IHS Markit attended the World Future Energy Summit in Abu Dhabi on 15 to 18 January 2018. Here are four takeaways from the trade show.
- Utility-scale PV is the main attraction for PV companies that enter the Middle East. The continued expansion of large PV tenders in the region has attracted international developers and suppliers. Many were busy seeking partners for upcoming tenders in Oman and Abu Dhabi. There was also excitement around the 3.25 GW that Saud Arabia plans to award in 2018. Despite the excitement among prospecting bidders, it is clear that many will be left empty-handed. The large size of the tenders has created binary opportunities: a small number of very large projects will be shared between a small number of developers, creating a win or lose situation.
- Bifacial module technology came up in several conversations as the solution to lowering the LCOE of PV plants both in the Middle East and in Latin America. The main challenge currently is to convince financiers and off-takers that are reluctant to experiment with a less proven technology. Also, price may also not be the only factor for winning tenders, as was seen in the pre-selection of ACWA Power and a Marubeni-led consortium for the Sakaka tender in Saudi Arabia, in early January. The lowest bidding consortium (Masdar and EDF) was excluded from the bid process; one suggested reason has been the proposed use of bifacial technology.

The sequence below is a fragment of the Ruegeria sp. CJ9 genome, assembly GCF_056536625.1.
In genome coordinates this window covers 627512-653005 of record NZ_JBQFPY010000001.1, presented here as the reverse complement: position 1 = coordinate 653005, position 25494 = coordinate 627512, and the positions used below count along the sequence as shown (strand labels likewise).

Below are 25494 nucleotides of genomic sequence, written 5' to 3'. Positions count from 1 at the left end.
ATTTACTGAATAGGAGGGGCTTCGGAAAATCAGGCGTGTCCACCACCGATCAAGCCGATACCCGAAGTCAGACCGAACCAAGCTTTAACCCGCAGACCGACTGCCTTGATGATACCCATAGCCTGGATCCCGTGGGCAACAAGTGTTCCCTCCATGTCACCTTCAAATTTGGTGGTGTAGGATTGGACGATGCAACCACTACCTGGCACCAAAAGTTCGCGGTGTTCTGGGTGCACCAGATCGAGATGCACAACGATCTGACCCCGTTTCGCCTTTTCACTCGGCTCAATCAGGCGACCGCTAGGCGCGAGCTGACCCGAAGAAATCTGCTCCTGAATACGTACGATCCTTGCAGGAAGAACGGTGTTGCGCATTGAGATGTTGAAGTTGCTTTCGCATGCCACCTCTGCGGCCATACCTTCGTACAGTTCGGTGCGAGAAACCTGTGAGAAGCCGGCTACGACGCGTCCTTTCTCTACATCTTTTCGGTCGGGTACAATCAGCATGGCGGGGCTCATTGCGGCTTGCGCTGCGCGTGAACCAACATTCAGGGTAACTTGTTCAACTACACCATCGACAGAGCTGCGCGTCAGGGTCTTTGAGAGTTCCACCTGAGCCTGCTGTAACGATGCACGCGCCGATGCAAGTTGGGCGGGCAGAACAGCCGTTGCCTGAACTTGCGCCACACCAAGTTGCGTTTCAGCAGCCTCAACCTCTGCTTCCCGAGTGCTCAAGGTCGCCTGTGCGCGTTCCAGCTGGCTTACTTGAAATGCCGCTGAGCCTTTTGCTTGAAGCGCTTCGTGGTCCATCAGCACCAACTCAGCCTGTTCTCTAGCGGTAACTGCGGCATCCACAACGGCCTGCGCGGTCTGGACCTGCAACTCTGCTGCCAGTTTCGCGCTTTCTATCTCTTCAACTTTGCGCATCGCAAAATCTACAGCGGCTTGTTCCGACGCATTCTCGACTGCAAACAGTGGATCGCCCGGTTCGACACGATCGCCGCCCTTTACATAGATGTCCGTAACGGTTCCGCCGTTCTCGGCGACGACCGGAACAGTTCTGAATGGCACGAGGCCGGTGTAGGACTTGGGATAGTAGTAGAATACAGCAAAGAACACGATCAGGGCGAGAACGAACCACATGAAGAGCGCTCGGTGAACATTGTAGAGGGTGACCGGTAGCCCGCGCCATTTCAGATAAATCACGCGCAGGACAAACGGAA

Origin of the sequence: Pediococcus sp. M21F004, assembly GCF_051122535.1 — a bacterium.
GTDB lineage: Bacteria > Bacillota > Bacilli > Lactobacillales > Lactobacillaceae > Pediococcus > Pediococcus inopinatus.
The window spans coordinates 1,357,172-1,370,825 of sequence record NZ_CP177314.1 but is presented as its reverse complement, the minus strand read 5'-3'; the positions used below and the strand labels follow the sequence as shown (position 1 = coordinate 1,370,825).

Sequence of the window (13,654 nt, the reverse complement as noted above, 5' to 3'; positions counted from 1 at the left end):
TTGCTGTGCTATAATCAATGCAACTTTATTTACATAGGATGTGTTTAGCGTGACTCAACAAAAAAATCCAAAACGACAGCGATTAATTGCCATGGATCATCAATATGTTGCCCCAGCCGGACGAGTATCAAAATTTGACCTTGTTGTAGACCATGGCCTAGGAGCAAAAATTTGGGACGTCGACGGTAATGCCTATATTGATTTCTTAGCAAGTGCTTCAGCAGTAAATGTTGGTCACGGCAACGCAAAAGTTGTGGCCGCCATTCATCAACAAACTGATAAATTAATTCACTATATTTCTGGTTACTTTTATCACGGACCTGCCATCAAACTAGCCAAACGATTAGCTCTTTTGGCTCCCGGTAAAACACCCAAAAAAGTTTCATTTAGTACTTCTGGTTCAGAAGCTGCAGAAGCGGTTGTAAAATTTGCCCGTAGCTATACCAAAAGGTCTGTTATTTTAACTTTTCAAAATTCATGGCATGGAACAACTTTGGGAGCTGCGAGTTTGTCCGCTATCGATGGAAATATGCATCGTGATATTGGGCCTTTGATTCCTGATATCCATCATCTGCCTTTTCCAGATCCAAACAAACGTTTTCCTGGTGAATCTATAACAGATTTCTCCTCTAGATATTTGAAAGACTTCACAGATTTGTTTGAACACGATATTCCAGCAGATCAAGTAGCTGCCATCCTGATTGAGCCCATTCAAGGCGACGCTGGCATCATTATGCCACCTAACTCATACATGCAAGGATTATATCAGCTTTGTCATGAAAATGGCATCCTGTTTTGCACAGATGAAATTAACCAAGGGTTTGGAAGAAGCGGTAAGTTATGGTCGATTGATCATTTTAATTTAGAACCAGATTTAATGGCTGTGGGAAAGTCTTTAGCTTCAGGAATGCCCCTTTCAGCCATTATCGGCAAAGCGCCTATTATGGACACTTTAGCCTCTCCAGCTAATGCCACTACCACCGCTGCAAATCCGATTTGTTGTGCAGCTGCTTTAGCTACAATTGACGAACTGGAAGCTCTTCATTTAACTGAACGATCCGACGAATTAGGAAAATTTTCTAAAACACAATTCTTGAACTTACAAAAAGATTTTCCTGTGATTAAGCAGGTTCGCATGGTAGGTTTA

- Local content is resurfacing as a factor for PV developers to consider in the region. In contrast to the region’s first tenders in markets like Jordan and United Arab Emirates, upcoming markets like Saudi Arabia and Oman are exploring how tenders can support local manufacturing. The bidders in the Sakaka tender will be examined in detail on the compliance with the 30% local content requirement. As for Oman, the exact local content rules have not been announced, which remains a concern for developers planning to bid.
- On a general note, there was a wide concern among developers regarding module prices. The general assumption of steadily decreasing prices has proven not to hold true on a quarterly basis. Short term fluctuations complicate the bid setting for tenders. EPC companies are also adding module price indexing into their contracts to hedge the procurement risk.